go to top scroll for more


Projects: Projects for Investigator
Reference Number EP/L018330/1
Title Real-Time H2 Purification and Monitoring for Efficient and Durable Fuel Cell Vehicles
Status Completed
Energy Categories Hydrogen and Fuel Cells(Fuel Cells) 5%;
Hydrogen and Fuel Cells(Hydrogen, Hydrogen production) 30%;
Hydrogen and Fuel Cells(Hydrogen, Hydrogen storage) 60%;
Hydrogen and Fuel Cells(Hydrogen, Hydrogen transport and distribution) 5%;
Research Types Basic and strategic applied research 100%
Science and Technology Fields PHYSICAL SCIENCES AND MATHEMATICS (Chemistry) 50%;
ENGINEERING AND TECHNOLOGY (Chemical Engineering) 50%;
UKERC Cross Cutting Characterisation Not Cross-cutting 100%
Principal Investigator Professor ZX (Zheng Xiao ) Guo
No email address given
University College London
Award Type Standard
Funding Source EPSRC
Start Date 14 March 2014
End Date 13 September 2018
Duration 54 months
Total Grant Value £1,005,821
Industrial Sectors Energy
Region London
Programme Energy : Energy
Investigators Principal Investigator Professor ZX (Zheng Xiao ) Guo , Chemistry, University College London (99.998%)
  Other Investigator Professor JW Gardner , School of Engineering, University of Warwick (0.001%)
Dr AA Shah , School of Engineering, University of Warwick (0.001%)
  Industrial Collaborator Project Contact , Alsitek Limited (0.000%)
Project Contact , Cambridge CMOS Sensors (0.000%)
Project Contact , Scottish Hydrogen and Fuel Cell Association (SHFCA) (0.000%)
Web Site
Abstract Hydrogen and fuel cells (HFCs) offer multiple advantages, such as low urban pollution / CO2 emission, quiet operation, low self-discharge, high energy density and extended driving ranges. The technology simultaneously addresses many of the major energy and environmental challenges, and shows the flexibility to integrate the diverse/intermittent renewable energy sources that are increasingly installed across Europe and emphasized in EU "Horizon 2020" (1,2). It is estimated that the HFC market will reach $3 billion with hydrogen demand from fuel cells > 140 million kg in 2030 (1). However, the technology is not yet economically competitive with other fuel systems, e.g. gas turbines for balancing electrical grids, Li-ion batteries for domestic storage, nor high compression ratio diesel engines for transport. Two important factors contributing to the elevated costs of HFCs are: (1) the additional cost of high-purity H2 needed to extend asset lifetime, especially when the H2 is generated from diverse sources or supplied by an on-board hydride/hybrid tank; (2) the cost associated with the limited lifetime of HFCs due to impurity built-up or catalytic poisoning. Therefore, low-cost and in-line H2 purification and impurity monitoring are crucial for the reduction of H2 fuel costs and fuel cell running cost due to extended lifetime of the fuel cell stacks.This multi-disciplinary proposal will seek to address both problems by: (1) developing low-cost and high performance in-situ H2 purification systems to reduce H2 fuel cost for HFCs; (2) developing low-cost, robust CMOS (Complementary Metal Oxide Semiconductor) gas sensors for real-time impurity monitoring both to reduce cell maintenance costs and extend the lifetime of HFCs. These two issues represent two critical impediments to the future of hydrogen technology.Members of the consortium provide complementary expertise in hydrogen storage and purification (XG & AS), hydrogen fuel cells, including catalyst poisoning and other degradation phenomena (AS), development of gas/chemical microsensors (JG), as well as large project design and management (XG, JG); thus enabling the consortium to develop an integrated approach to H2 purification and impurity monitoring offering novel design, fundamental analysis, and optimal integration of such devices for efficient, low-cost and high-purity hydrogen delivery. We propose to work closely with the HFC Hub, UKERC, and our industrial supporters, as well as other relevant agencies and scientists in the UK and internationally, to accelerate the technology transfer of HFCs to industry.Key word: hydrogen fuel cell, purification, gas sensors, impurity monitoring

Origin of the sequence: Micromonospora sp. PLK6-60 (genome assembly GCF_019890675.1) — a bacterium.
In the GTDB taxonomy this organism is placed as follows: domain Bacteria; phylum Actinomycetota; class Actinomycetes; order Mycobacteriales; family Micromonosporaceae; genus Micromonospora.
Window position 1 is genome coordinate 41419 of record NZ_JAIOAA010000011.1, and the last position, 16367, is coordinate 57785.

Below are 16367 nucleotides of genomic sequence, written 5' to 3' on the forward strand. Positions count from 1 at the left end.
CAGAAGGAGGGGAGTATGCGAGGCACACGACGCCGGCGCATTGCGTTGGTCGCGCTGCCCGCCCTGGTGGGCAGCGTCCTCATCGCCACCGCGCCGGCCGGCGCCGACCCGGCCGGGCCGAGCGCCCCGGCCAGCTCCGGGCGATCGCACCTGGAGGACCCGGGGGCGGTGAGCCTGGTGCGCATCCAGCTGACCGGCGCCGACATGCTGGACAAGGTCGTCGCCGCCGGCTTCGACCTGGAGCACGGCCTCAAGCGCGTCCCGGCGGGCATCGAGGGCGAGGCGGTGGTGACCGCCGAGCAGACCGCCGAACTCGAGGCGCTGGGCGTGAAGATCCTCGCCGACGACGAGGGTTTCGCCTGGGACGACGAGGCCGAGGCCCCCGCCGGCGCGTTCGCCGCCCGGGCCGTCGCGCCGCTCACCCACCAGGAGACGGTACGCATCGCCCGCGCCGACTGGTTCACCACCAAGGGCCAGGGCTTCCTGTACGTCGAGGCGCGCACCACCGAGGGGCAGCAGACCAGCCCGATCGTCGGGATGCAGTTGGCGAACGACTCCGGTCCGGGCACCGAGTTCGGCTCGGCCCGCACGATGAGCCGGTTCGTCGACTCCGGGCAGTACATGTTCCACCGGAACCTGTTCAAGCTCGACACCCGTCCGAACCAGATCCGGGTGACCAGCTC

Publications (none)
Final Report (none)
Added to Database 06/01/14